Here we go with more pure "opinion": I don't like 12AU7s at all. Whenever possible I have replaced them with 6CG7 or 6FQ7, which are identical electrically. Among 12AU7s I have used, Amperex Bugle Boys, real ones, were the best, but still not quite as good as a 6CG7. (You can't just plug a 6CG7 or 6FQ7 into a 12AU7 socket; some re-wiring is required.) I'm talking about gain stages; 12AU7 is probably OK for cathode follower use. It's just my opinion, and I was wrong once back in 1965, maybe. (Kidding.)
Let me tell you what prompted me to write this thread. For about a year now, I've been focusing on TT, phono, and cartridge. With each upgrade I got substantial improvement, but it wasn't until these last tubes did things really pop. BTW, this is the second set of these same kind of tubes, but this set was purchased from a different tube monger.
That just goes to show you that not every batch of tubes is the same, especially when you're talking about new tubes as opposed to NOS. These last tubes opened up a new world; records that have been in my collection forever are brand new all over again.
I bought Carol King's "Tapestry" when it came out, and now it's like I'm hearing it for the first time; we're talking holography, and each song seems to have more meaning, plus somehow I can almost feel her presence in the room. The bottom line to all of this is just how much difference the right tubes can make.
Also, you must take into consideration that this is the last improvement at the bottom of the list of many other improvements, all in the record playing section.
Some nice 12at7wa tubes discovered by myself when I was looking for a cheaper alternative to my rare Telefunken ecc801s military NOS tubes:
National 12at7WA “Pinched Waist” (Matsushita/National)
From tube experts online: “I’ve noticed that tubes from 1958 and earlier have a bigger pinch then tubes from around 1960. Personally. I haven’t seen tubes after 1960 with a pinched waist. The most well known pinched waist tubes are from Philips Heerlen and Valvo Hamburg. They were made mid to end 50s and have the glass pinched around the top mica spacer. I assume this was done to fight microphony. They were only produced for a few years AFAIK and the technique was later abandoned by tube manufacturers. I had always thought the pinching was to clamp the micas in tighter to reduce mechanical vibration of the structure and therefore microphonics.”
Sylvania Gold Brand 12at7wa (Gold Pins) and National Matsushita 12at7wa are on this image.
NOS Japanese Matsushita pinched waist tubes are great! it was direct replacement in my push-pull amp (where the power tubes are rare Telefunken E84L).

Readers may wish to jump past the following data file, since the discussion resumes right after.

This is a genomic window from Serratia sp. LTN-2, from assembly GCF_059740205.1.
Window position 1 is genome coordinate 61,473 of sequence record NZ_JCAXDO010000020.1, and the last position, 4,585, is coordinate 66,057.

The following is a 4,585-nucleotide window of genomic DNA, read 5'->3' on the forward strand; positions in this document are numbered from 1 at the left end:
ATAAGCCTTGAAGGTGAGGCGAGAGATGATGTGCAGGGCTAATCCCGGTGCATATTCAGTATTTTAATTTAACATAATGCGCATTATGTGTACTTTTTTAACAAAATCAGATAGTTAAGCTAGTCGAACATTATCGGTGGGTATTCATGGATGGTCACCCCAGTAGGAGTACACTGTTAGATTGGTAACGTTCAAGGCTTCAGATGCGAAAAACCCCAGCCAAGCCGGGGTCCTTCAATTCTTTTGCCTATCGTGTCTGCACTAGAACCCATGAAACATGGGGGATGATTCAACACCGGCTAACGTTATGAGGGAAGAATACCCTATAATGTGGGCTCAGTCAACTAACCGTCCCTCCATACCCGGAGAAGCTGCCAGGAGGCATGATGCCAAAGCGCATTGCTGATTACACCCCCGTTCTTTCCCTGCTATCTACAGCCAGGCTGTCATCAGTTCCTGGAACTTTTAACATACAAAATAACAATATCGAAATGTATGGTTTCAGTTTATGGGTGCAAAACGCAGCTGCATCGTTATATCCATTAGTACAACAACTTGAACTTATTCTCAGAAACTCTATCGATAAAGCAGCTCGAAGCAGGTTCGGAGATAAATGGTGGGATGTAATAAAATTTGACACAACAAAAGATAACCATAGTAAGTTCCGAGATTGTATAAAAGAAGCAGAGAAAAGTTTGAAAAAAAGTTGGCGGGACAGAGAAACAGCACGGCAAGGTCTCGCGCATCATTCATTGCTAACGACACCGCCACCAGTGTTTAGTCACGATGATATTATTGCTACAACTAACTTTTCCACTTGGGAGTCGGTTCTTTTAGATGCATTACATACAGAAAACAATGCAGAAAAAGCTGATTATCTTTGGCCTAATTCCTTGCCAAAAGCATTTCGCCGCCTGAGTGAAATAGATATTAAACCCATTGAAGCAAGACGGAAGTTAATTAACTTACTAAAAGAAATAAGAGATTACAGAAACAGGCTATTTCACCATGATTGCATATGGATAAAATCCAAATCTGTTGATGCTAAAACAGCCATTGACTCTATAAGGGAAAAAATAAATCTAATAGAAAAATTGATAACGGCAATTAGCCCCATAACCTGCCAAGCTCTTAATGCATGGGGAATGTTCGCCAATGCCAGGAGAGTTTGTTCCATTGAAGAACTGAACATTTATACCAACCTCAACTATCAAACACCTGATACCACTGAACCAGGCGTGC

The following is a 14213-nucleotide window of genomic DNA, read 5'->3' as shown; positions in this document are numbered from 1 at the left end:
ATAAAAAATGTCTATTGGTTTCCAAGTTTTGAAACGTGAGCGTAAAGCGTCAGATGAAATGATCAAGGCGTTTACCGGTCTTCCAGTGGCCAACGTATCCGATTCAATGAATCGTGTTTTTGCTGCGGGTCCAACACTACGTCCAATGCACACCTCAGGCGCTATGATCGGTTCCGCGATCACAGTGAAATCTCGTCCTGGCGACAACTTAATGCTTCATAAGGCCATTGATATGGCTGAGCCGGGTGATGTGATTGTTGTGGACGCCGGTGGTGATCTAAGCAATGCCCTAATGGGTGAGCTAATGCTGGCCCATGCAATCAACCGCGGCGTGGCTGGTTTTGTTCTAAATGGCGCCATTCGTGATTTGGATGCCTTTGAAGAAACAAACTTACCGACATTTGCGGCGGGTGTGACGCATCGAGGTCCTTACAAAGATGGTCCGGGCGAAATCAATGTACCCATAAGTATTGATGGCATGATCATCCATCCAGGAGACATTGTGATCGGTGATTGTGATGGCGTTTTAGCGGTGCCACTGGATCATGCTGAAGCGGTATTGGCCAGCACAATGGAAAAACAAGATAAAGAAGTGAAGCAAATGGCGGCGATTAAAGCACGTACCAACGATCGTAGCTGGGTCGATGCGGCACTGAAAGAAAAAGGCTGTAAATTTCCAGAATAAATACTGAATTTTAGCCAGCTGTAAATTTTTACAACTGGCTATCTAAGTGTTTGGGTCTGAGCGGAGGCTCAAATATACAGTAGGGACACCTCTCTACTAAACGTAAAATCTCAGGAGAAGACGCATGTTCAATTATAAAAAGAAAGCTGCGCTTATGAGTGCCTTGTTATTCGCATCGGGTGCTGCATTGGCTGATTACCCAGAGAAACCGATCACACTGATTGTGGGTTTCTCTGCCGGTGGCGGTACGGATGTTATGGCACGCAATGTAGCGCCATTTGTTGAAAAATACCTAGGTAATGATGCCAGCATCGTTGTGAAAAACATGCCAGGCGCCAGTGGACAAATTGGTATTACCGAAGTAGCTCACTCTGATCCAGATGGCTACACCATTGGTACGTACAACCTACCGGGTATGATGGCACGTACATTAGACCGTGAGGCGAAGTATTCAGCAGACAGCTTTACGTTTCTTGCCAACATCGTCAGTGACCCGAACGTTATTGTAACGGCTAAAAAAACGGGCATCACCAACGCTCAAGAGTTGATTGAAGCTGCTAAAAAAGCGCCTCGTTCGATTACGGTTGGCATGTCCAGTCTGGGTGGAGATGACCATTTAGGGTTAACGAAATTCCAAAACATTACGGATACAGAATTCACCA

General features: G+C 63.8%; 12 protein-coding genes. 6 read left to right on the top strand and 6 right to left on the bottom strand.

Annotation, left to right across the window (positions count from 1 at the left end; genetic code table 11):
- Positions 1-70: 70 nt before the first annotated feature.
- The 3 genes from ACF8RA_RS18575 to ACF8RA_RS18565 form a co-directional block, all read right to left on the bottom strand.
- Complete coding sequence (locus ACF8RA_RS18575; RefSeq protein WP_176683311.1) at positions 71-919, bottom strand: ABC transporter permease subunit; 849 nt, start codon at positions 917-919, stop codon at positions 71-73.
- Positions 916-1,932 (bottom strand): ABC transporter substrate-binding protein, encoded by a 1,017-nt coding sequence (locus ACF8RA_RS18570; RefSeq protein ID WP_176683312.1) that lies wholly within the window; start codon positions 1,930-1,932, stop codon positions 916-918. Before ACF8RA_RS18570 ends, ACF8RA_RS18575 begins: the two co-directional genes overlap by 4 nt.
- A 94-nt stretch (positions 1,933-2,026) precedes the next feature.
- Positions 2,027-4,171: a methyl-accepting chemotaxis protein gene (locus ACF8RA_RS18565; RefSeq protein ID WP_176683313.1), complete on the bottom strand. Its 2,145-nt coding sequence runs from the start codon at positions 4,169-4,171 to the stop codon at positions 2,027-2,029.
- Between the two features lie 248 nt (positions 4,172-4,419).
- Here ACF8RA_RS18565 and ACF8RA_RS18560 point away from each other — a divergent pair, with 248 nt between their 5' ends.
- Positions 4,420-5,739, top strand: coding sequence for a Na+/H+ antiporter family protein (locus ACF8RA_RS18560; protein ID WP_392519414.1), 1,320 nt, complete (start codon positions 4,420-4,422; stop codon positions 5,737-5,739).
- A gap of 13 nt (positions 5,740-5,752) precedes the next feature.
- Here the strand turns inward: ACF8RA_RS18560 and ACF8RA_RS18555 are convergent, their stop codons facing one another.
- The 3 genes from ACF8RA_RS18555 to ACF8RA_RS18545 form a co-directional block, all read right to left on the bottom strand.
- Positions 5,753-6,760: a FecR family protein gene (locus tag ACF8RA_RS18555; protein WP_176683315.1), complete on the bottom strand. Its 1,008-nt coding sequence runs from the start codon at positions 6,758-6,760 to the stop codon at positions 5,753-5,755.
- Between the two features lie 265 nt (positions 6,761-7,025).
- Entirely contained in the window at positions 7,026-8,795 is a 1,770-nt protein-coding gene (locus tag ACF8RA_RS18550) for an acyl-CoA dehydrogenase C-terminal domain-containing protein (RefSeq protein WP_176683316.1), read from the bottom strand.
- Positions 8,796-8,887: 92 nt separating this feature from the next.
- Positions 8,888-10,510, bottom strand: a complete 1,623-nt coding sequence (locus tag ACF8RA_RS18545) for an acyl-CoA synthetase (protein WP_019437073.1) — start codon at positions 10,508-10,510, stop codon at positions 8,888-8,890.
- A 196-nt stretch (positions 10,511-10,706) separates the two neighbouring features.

Whatever new tube with an old company logo is nothing but fake, an old (NOS) Telefunken are probably the most expensive tubes and there are good cheapel alternatives (old tubes). NOS 12at7 (ecc801s telefunken) tubes are much better than new (if they are perfect).
The primary reason for my confidence in stating that, if not for the lower noise floor of the CCa Siemens, the E88CC and E188CC's all sound virtually identical, is the fact that the BAT CDP has allowed me to hear every nuance, of every tube auditioned. That always held true by changing just one pair, out of the three pairs it takes. The personality of the BAT was changed dramatically (not a statement I make lightly, or- often), from the Sovteks that were stock, with any NOS tubes I tried. The closest I ever came, to the presentation of the Siemens CCa, was an early Sixties, Amperex Navy, 7308, pair. But; they warmed thing up, a bit more than I like. Bottom line, regarding NOS Siemens; if you want the transparency, texture, freq extension (in both directions) and ambience info recovery of the early CCa (what buyers have valued about them and Teles, for decades): the 88's and 188's will deliver, for a lot less $$. If you need super low noise (for pre or phono), have them tested.
According to the old stories, HP used to hire co-op students to test their E88CC's etc. and reject 98% of them. A percent or two got to bear the HP logo. Those tubes populated the instruments that sent men to the moon.
They sound better than the rest, as you would expect. Used to cost the earth, now no-one remembers what they really were. Major bargain.
Best of all were those made and selected for HP by TFK. I bought a sleeve of E88CC's, three of which still bear the TFK and HP seals. Never heard a tube close to them, and that includes pinched Amperex, TekTronix, etc.